March 23, 2024

The Burning of Judas

The Burning of Judas

Holy Week in Guatemala is renowned for the beautiful flower carpets, or alfombras, that adorn all the streets, most spectacularly in Antigua but in other towns as well.

Cajolá’s Easter Celebration is a lot more quiet, however. During Lent there are processions of the faithful Catholics. But everyone in the town observes Holy Week, whatever their religion or lack of same, by baking bread. It is a time to be fanciful, so bread might look like a turtle, a crown, or a turkey. The people might purchase their bread from a bakery, but often they purchase it from one of the many families that have a huge wood burning oven just for that purpose. This time of year it is common for someone to arrive with a 25 pound bag of flour and the remaining ingredients and the “baker” of the house will bake their bread. For those bakers it is almost a 24 hour a day project for the week leading up to Holy Week. Of course, they will also make bread for themselves, their friends and families. 

On Good Friday, Cajolá observes another tradition that is common throughout Guatemala as well as other parts of the world – the Burning of Judas or Quema de Judas. An effigy of Judas, clearly a Ladino (non-indigenous person) sporting a suit, tie, and hat, leads a parade through town with his “supporters” bearing gifts and flowers.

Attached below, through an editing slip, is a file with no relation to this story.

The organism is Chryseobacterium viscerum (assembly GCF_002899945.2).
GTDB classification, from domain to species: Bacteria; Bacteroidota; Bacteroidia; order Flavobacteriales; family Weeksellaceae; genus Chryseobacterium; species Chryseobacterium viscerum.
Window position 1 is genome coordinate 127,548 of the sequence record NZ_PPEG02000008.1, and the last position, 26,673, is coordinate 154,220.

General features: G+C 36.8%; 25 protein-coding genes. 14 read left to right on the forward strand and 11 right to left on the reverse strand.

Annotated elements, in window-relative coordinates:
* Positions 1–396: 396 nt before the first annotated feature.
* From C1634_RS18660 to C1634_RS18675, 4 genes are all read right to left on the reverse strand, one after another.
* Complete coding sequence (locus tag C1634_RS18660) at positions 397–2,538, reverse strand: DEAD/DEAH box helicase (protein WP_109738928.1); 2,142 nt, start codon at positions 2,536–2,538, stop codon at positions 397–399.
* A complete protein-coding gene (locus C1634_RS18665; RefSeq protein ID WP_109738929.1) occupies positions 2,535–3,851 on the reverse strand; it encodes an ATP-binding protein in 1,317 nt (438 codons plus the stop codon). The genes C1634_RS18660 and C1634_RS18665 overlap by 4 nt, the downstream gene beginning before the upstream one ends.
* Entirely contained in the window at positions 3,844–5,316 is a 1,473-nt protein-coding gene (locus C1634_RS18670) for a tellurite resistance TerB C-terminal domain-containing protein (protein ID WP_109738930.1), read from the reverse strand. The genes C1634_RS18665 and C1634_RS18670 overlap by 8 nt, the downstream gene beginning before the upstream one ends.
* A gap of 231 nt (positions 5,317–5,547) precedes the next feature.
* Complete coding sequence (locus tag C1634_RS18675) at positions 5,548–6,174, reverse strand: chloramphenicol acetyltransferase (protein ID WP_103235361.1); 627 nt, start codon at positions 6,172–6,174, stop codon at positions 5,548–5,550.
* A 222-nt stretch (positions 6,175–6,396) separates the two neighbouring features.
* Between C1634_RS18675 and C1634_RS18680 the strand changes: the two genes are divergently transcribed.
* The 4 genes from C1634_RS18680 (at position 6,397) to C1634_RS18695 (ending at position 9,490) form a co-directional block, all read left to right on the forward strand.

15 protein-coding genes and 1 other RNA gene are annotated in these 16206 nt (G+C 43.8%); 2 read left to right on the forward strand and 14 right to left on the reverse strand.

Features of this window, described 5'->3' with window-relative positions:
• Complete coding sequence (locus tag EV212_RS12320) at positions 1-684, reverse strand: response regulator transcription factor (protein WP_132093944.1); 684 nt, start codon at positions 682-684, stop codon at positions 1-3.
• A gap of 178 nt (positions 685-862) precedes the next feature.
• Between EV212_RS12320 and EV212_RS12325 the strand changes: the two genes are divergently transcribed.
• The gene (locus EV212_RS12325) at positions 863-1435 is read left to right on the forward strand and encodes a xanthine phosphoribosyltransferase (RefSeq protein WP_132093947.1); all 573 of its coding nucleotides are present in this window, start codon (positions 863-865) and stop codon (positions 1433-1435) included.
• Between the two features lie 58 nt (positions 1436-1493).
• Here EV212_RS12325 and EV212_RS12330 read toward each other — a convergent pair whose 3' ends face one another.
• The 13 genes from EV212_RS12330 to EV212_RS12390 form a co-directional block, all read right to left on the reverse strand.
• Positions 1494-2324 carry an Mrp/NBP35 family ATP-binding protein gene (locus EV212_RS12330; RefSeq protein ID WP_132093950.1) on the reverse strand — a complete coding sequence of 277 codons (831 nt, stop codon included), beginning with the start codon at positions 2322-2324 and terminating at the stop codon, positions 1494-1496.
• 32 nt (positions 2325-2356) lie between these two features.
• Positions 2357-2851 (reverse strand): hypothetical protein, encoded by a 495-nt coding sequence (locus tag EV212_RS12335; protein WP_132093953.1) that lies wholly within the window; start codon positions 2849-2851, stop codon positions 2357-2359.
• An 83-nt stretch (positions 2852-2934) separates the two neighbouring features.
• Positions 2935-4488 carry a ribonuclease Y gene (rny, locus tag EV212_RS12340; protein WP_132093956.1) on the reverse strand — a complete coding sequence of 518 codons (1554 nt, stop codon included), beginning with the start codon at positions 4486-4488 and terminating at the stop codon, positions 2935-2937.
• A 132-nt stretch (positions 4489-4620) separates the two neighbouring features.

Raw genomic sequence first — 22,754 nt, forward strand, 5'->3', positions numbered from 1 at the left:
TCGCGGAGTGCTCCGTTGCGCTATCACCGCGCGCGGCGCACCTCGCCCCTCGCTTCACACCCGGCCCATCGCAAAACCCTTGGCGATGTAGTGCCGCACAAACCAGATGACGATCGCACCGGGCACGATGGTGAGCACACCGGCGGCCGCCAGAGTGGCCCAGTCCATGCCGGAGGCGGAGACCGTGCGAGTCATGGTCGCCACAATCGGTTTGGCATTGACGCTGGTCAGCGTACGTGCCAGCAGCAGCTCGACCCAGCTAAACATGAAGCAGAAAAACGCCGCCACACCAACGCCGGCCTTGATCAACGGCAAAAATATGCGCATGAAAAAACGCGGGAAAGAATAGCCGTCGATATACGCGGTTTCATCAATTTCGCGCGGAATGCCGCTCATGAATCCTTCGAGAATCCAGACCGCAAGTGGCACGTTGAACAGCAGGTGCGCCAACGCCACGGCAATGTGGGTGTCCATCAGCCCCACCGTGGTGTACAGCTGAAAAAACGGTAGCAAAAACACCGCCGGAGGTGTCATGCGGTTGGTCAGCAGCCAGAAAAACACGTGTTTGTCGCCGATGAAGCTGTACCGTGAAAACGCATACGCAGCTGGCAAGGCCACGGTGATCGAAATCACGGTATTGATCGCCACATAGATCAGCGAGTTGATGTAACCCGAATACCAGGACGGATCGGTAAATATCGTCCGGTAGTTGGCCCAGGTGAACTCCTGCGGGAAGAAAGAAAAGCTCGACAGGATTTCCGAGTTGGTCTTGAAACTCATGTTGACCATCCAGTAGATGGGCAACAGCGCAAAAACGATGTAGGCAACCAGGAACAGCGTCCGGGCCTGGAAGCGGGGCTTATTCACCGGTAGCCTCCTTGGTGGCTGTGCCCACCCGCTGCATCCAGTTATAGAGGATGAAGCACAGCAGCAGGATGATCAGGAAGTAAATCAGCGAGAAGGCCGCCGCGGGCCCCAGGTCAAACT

The parade ends in the town center where he is put into a constructed “jail cell” and then burned. In Latin America, the Burning of Judas is interpreted as the burning of a traitor, since Judas, one of the Twelve Apostles, was the one who betrayed Jesus resulting in his crucifixion on the cross. But in Cajolá as well as much of Guatemala, the identity of Judas is conflated with the identities of various heroes of Maya resistance against the Spanish colonizers. Very likely this conflation arose from the Catholic church’s early willingness to permit the Maya people to practice their own beliefs within the practices of the Catholic church. Although the church no longer accommodates this syncretism, it is still quite prevalent in many parts of Guatemala.

And for the Maya people, the burning of Judas became a way to honor their historical resistance to the colonization and on-going discrimination and oppression. Judas represents for them the many people who have resisted the colonization (and continue to resist) such as Kaji’ Imox, a Kaqchikel resistance leader hung by the Spanish in 1524, or two K’iche leaders Oxib’ Kej and B’elejeb’ Tz’I who were burned by the Spanish. And that explains why the ashes of the burned effigy of Judas are treasured. The ashes are collected and distributed among the people so they can scatter them over the corn fields which are just about to be planted.  

While the Burning of Judas is celebrated in many parts of the world, the Guatemalan tradition has taken on unique characteristics that reflect the blending of Maya spirituality with Christian beliefs.